2 vs 4 tiedowns for transport

11 replies to this topic
  • fourstroker

Posted July 06, 2001 - 12:21 PM


I own a full-size truck and was wandering what the consensus out there was regarding tie-downs for transporting. Is 2 tiedowns enough if good quality (Ancra) and using a front fork protector or should I be protecting my ride with 4? If more is better as a safeguard what part of my bike in the rear should I be attaching the S-hooks to?

Thanks for the input!


  • fourstroker

Posted July 06, 2001 - 12:29 PM


Forgot to explain above that it is a WR426 that I will be transporting in the back bed of the truck.


  • jset670

Posted July 06, 2001 - 12:32 PM


Two tie downs is plenty if they are good quality and in very good shape. If they are weathered and fraying I would not use them to hold my bike down. We sometimes haul 7 or 8 bikes at once on a car trailer and we use two on the front and one on the rear tire to prevent the bike from going forward off the side of the trailer. We haul for some distance like this. 800 miles or so and we have yet to have a problem.

  • Dannajoe

Posted July 06, 2001 - 01:01 PM


Two tie downs on the front is adequit, definatley put one on the rear attached to the subframe or the swingarm or around the rim. This will keep your bike from doing a forward flip in the event of a panic stop.

  • sirhk

Posted July 06, 2001 - 01:06 PM


I once saw an ad in a local off road news letter about "info wanted on a '97 CR250 lost somewhere between Plaster City and Alpine in SoCal on I8" That's about a 50 mile stretch of road and from reading the ad they never said but it sounded like they're bike fell off the trailer and they didn't know it. I mean, how else do you not know where your bike ended up on 50 stretch of highway?

"What's that?"
"It's a Yellow 99' YZ400!!"

  • MN_Kevin

Posted July 07, 2001 - 01:32 PM


I use two on the forks, one from each footpeg (or frame) straight out to the sides, and one for the rear tire. The extra $18 is awfully cheap insurance compared to two fenders (not to mention fork tubes, rims, frame, tank, radiators, bars, grips, brake rotors, brake lines, levers, get the picture? :) ). I also tie down both tires. Overkill or anal? Fine with me, my bike is going nowhere. I have had two bikes fall off so far.

'99 WZ/YR (you choose!) with ALL YZ mods, de-octopused, DSP Doug Henry airbox w/ velocity stack, FMF PowerBomb header, Stroker SX-1 silencer, SS front brake line, OEM YZ tank, IMS YZ seat.

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  • WR_Rider

Posted July 08, 2001 - 09:05 PM


I had a very close call one day using 2, and will never do that again. all it takes is a large bump / sharp corner etc. I always use 4 now. 2 at the bars and 1 from each side of the frame. get a spare set as well, just in case.


  • z4me

Posted July 09, 2001 - 01:07 AM


I just use 2 on the handlebars and one on the rear tire that stretches across the bed. The two on the handlebars have bunjee cords attached to the hooks so that if some slack occurrs on the strap, the bunjee cords hold the hooks taught against the handlebars and the tiedown points in the truck.

- Sean

  • WR_Jason

Posted July 09, 2001 - 03:32 AM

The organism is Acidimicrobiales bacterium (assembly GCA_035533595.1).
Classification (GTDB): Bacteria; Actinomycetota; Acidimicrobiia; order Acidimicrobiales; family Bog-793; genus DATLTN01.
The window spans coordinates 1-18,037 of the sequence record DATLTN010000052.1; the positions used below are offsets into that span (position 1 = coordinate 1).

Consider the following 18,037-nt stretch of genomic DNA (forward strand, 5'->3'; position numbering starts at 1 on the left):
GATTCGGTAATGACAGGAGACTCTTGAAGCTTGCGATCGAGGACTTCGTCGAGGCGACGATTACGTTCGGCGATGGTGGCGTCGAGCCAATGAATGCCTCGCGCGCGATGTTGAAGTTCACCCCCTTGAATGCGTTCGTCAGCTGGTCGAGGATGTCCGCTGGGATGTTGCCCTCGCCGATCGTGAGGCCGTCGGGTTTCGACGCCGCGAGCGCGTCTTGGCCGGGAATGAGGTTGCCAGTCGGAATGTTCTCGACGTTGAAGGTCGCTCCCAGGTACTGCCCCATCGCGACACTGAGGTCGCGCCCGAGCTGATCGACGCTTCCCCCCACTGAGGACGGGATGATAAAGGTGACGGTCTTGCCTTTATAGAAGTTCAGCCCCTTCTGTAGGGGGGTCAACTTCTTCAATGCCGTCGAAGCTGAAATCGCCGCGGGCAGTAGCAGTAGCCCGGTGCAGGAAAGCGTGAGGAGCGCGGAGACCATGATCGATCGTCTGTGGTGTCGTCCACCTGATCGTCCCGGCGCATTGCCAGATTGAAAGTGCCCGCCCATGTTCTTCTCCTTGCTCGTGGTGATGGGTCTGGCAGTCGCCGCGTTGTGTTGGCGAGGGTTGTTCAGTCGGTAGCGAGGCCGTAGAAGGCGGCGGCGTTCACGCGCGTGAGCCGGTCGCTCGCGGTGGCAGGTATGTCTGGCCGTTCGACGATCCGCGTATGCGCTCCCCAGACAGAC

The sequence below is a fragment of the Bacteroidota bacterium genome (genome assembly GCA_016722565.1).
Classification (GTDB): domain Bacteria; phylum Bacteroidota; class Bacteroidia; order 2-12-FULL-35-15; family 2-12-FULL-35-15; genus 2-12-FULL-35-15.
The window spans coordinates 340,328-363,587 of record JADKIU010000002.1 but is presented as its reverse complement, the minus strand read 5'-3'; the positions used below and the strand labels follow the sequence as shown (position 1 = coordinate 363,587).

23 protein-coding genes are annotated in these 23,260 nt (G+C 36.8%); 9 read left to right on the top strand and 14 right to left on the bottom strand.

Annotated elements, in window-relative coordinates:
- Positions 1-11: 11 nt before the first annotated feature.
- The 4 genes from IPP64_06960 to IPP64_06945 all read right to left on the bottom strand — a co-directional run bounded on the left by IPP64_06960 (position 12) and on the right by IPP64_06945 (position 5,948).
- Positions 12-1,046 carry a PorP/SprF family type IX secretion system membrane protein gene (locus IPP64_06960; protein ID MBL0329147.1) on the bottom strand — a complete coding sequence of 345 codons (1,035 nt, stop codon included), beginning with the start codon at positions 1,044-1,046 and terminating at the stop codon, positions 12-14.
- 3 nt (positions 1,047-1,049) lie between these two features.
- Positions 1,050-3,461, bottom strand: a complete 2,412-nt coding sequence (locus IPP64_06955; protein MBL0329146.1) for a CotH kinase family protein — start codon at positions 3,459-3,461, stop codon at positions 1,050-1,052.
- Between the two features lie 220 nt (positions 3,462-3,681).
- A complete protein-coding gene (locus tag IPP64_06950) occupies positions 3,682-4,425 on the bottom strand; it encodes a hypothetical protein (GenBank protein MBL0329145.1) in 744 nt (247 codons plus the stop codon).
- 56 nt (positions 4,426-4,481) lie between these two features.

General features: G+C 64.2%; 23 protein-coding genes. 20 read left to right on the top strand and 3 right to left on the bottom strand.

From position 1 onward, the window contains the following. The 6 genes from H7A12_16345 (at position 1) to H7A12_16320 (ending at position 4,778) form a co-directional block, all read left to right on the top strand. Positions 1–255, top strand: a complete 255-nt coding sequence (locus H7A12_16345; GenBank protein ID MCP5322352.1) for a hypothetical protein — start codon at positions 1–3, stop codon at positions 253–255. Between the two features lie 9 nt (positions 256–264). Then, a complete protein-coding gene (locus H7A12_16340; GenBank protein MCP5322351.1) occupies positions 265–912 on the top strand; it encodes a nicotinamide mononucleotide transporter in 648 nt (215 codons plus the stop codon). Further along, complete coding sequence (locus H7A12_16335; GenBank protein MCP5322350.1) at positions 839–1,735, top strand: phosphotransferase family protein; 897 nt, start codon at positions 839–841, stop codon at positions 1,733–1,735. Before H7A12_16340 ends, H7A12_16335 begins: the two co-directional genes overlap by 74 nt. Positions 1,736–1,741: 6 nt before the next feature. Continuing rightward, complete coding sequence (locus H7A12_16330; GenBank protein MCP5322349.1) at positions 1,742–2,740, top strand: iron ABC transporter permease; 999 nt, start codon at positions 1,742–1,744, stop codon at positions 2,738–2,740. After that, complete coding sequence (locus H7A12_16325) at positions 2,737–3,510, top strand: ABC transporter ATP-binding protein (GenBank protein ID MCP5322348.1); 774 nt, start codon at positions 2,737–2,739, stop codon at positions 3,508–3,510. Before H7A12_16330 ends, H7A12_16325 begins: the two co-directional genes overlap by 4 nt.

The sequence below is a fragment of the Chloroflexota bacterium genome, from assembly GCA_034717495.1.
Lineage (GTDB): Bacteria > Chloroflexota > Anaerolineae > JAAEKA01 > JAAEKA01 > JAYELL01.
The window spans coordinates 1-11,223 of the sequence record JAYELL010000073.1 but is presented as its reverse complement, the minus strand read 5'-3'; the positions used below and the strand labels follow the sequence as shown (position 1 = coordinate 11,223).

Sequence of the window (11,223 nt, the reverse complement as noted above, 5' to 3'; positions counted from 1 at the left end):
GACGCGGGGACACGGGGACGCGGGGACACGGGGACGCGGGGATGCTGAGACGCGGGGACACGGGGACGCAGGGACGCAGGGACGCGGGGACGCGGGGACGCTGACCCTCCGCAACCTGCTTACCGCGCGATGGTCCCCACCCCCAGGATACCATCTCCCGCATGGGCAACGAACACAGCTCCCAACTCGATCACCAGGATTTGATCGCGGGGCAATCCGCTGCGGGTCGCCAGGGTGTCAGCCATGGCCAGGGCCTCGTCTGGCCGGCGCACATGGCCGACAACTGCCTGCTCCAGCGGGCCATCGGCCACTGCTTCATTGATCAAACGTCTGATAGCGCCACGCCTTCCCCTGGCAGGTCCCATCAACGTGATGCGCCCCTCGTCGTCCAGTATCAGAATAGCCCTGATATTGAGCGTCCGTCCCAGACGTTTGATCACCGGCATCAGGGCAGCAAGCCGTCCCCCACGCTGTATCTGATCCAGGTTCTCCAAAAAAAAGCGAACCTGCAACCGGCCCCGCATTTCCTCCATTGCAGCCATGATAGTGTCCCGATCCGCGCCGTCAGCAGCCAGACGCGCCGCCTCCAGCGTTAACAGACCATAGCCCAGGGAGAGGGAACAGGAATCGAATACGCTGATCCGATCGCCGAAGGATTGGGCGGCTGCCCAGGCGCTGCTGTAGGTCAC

I use two on the handel bar. The cheap wall mart cleat ones. I hate those rachet ones. I have never had a problem. We drive the pickup truck abot 1.5 miles down a rocky washed out powerline road, cross train tracks, up and down hills. The big WR stays put. The only problem I ever had is the first time I tried to use a fork saver. There was not enough tension on the straps and the bike sat high and was flopping all over.
If you have a full size truck and can close the tail gate, I would think two is good. If the tail gate is down, maybe double up the straps. I just drop the bike in gear.

Just for funny story sake, I know a guy that had a 3 wheeler, he used to pop the trunk of his car open, lift the front wheel of the trike into the trunk and pull it around like that. He was doing it once with no straps and hit a ditch that was dug in the road, the thig jumped out and landed in a marsh! :) .

  • bonez34

Posted July 15, 2001 - 07:05 PM


i always used two until i felt my friends bike with 4 on it. the difference was amazing! 4 straps really make it more solid and you don't have to crank down on front ones as much so it's better on the seals and wallet.

  • MN_Kevin

Posted July 16, 2001 - 02:22 AM


BINGO, Bonez34! PRECISELY what I am talking about.

Let's see...SIX GRAND for the bike and $34 for tie downs...hmmm...???

  • wrpunisher

Posted July 17, 2001 - 01:57 PM


I just started using this method with great success:

Push the front tire into the front corner of the PU bed, and drag the rear of the bike around so that the rear tire is up against the bed wall on the opposite side. Run one strap from the handle bar to the front corner of the bed opposite the front tire, and run another from the other side of the bar to the rear corner of the bed on the same side as the front tire. This pulls the bike forward into the bed front and backwards into the bed wall, locking the bike in place solidly with two straps, and without squashing the front suspension.

For extra strength/security, I use strap buddies (I think that's what they're called - little looped nylon straps to hook the tiedowns to instead of puting the hooks on your bars), and I replaced the hooks on my Ancras with carabiners rated at 10K pounds or something like that.

I've got 5 hauls on this system, including about 40 miles of dirt road with lots of washboard sections.



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